Wikis and eHealth

I read this interesting article on describing the “wiki” phenomenon, titled “It’s a Wiki, Wiki World“. Could this wiki be a glimpse of the future eHealth/health care world?

My personal experiences with wikis have been via and from an experimental (well, I call it experimental, but “development” may be a better term) wiki here at the Centre for Global eHealth Innovation. Honestly, when I first used the wiki at the Centre, I didn’t really know how it should be used, probably because most of my work was independent at the time. I can see how groups of people can quickly develop an advanced body of knowledge – as seen by

Could wikis be the future of health education? We already know that patients are becoming more proactive in their care and taking more ownership over decision making. I suspect that the existing newsgroups and on-line discussion forums form the basis of what we would call a “wiki”. These forums have information on treatment, symptom management, and information about living with conditions. If we were to distill this information, separating out the encouragement and other information, we’d probably have very specific information that could be used by other patients in a very accessible and patient-centered format.

I just think that wikis provide a means to concentrate and collect little bits of disparate information. In health care, we know that there is knowledge separated throughout the system, within people and with no systematic means of sharing it. Maybe wikis can provide a means of capturing and sharing information between patients, between providers, and between managers of the health system.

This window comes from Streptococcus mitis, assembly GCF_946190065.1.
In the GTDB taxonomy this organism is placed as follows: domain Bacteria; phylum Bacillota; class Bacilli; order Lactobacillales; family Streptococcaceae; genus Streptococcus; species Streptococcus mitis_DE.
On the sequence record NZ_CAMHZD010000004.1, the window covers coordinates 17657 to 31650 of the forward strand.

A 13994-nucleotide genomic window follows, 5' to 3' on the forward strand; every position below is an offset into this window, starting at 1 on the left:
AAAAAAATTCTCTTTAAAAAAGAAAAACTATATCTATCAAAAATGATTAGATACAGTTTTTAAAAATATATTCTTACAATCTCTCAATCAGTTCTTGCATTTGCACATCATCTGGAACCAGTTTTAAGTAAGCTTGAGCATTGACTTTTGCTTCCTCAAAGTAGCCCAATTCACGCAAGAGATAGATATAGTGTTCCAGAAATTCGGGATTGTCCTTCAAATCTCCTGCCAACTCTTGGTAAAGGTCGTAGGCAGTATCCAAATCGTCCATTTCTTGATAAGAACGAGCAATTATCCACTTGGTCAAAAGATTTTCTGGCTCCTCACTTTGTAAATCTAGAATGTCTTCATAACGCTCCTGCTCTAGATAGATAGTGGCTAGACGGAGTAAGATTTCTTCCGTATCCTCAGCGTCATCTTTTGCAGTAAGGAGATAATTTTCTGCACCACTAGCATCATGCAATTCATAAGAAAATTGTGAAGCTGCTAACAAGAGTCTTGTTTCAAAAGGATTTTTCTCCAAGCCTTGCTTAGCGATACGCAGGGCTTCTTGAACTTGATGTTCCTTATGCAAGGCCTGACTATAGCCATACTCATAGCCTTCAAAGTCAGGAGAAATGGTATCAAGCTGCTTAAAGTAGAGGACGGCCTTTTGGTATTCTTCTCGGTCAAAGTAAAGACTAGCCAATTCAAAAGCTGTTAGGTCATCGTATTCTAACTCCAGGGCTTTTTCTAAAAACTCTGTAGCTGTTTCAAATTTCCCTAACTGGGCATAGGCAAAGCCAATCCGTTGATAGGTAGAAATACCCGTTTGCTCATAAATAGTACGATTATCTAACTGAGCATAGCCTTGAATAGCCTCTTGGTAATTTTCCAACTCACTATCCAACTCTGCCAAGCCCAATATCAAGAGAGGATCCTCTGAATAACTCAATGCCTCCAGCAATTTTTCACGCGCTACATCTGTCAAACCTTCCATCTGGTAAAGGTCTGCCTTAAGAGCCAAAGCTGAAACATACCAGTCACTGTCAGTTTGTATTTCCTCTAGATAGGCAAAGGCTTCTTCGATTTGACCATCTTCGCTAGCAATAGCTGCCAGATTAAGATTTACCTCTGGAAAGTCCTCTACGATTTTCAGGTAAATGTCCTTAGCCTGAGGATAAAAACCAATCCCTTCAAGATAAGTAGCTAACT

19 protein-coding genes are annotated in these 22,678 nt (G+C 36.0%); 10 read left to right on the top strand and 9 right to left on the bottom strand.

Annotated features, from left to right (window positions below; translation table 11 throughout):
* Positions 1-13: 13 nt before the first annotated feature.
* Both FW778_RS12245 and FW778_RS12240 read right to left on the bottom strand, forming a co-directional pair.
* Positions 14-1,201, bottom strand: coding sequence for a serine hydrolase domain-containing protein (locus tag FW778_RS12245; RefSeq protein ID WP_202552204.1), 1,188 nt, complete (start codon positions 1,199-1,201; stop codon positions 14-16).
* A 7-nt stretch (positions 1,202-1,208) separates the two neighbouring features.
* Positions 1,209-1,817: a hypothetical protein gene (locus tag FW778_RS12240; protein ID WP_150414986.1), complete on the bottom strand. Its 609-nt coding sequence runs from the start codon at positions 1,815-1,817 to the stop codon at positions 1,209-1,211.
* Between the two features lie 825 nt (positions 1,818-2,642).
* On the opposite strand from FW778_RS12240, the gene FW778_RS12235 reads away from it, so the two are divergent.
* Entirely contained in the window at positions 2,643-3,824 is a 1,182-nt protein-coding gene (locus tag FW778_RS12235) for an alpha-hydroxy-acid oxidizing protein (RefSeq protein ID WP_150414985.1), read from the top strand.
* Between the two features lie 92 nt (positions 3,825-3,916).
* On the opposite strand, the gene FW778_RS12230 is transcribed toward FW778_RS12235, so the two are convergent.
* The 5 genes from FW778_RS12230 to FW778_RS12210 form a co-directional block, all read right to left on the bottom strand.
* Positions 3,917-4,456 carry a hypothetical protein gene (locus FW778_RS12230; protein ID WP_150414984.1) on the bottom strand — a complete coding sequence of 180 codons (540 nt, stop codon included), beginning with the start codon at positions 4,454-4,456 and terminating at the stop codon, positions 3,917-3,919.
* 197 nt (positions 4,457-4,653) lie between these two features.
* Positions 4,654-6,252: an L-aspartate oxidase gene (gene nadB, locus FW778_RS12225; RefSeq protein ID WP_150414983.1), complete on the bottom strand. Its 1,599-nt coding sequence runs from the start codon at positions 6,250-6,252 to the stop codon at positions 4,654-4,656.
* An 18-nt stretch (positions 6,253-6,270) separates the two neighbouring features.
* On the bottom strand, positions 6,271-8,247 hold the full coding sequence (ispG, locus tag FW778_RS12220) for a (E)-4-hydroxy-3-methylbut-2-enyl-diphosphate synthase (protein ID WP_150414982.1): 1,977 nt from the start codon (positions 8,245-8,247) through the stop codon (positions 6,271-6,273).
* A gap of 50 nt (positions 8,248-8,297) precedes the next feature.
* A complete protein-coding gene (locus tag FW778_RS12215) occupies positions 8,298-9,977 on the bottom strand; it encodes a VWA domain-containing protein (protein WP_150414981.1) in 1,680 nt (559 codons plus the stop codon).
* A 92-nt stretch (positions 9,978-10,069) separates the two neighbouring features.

2 responses to “Wikis and eHealth”

  1. gnuf Avatar

    You haven’t discussed the fundamental collaborative feature of wikis: allowing edits by anyone. The power comes from using a common application platform (i.e. a web browser) to both access and transform the information.

  2. Hans Avatar

    Thanks for this important clarification. I guess you don’t really see the “potential” when working on a single, independent project that isn’t easily accessible to others.

    In this way, that’s why I thought that patients could contribute to a “patient wiki” by individually contributing to the wiki to create a collective body of knowledge.